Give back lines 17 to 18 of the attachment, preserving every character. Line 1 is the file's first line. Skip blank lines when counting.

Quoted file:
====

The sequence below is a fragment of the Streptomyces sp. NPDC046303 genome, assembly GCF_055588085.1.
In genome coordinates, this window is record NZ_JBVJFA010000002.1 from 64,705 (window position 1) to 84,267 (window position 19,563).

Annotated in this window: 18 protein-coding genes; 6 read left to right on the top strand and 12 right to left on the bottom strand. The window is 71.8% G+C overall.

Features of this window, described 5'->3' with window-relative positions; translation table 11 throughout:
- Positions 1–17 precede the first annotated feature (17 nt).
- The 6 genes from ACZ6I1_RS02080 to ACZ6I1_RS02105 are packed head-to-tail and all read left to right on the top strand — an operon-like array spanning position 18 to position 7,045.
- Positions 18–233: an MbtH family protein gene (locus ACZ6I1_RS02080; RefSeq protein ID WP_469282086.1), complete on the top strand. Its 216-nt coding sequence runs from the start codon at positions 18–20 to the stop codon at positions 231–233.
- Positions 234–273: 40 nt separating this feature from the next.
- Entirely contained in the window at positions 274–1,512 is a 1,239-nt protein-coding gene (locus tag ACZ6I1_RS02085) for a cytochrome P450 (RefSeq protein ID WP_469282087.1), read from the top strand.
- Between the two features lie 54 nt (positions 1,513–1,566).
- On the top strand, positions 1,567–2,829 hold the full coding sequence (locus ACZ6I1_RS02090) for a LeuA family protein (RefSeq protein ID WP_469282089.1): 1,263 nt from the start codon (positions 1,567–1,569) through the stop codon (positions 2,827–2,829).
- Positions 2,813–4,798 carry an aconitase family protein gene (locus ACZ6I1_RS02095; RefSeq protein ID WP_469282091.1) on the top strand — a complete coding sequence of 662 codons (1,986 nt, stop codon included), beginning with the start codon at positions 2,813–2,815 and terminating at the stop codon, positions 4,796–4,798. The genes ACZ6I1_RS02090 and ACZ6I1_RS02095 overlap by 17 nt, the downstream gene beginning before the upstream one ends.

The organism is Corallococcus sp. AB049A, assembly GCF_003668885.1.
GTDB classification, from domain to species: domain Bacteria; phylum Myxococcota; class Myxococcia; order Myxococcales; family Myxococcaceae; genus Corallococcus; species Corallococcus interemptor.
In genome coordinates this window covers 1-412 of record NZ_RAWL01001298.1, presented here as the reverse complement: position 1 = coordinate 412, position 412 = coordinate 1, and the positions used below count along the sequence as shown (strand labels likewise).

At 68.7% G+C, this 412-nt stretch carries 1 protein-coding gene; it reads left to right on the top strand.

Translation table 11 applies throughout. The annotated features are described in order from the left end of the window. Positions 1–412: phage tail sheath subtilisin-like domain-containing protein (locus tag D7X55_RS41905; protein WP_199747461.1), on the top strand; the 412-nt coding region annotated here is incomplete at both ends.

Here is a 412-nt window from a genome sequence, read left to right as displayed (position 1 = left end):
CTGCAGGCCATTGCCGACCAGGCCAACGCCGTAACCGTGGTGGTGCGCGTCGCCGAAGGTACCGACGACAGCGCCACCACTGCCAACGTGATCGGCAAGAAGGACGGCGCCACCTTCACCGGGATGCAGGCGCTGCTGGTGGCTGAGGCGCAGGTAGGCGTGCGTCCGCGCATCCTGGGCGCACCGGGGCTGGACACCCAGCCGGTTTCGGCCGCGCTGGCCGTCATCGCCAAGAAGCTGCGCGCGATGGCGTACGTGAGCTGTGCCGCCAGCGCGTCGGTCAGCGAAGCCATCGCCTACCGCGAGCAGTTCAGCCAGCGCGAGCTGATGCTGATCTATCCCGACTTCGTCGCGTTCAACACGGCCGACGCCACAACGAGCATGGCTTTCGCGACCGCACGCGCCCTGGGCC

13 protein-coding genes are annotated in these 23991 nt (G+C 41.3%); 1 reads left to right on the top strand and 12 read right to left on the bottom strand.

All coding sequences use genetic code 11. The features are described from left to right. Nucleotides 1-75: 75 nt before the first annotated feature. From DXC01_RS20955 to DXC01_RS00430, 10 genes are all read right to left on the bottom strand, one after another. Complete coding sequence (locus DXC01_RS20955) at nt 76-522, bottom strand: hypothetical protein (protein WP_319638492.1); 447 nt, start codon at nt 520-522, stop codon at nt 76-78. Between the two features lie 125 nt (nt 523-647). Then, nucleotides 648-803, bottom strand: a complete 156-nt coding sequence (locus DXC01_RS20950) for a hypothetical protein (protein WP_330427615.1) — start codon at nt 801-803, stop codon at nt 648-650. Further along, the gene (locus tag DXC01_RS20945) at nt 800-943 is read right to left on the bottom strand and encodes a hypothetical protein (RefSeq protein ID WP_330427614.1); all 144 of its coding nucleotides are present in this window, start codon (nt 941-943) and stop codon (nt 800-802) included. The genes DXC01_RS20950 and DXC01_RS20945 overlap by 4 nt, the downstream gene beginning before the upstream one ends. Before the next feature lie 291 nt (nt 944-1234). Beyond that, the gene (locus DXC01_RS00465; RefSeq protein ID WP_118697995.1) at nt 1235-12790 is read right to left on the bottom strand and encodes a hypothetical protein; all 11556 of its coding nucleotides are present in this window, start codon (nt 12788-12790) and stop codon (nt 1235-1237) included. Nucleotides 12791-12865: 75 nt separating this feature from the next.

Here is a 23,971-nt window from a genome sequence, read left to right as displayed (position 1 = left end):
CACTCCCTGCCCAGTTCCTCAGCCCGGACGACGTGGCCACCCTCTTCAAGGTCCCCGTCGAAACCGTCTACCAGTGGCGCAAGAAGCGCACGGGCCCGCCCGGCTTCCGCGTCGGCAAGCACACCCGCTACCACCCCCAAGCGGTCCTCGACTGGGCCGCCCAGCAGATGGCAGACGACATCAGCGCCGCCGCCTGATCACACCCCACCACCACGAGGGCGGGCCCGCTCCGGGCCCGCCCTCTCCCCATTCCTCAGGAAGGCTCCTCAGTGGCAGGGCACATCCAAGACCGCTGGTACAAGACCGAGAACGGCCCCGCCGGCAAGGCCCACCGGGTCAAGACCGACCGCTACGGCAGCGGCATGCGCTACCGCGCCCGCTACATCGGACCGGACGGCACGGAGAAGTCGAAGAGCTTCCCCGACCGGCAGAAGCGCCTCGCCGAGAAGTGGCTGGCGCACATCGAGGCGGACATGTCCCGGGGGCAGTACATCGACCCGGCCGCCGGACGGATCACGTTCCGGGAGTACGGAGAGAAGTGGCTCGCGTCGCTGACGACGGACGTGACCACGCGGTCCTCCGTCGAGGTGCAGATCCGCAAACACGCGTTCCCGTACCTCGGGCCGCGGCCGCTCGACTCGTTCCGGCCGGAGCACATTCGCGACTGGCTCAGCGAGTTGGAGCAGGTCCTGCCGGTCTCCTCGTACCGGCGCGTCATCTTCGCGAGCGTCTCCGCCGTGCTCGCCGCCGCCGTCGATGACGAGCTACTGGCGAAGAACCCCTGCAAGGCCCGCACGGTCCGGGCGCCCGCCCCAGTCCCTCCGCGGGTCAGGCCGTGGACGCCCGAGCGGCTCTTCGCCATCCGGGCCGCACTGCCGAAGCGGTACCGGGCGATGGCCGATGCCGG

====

Translation table 11 applies throughout. The annotated features are described in order from the left end of the window. Positions 1–412: phage tail sheath subtilisin-like domain-containing protein (locus tag D7X55_RS41905; protein WP_199747461.1), on the top strand; the 412-nt coding region annotated here is incomplete at both ends.

Here is a 412-nt window from a genome sequence, read left to right as displayed (position 1 = left end):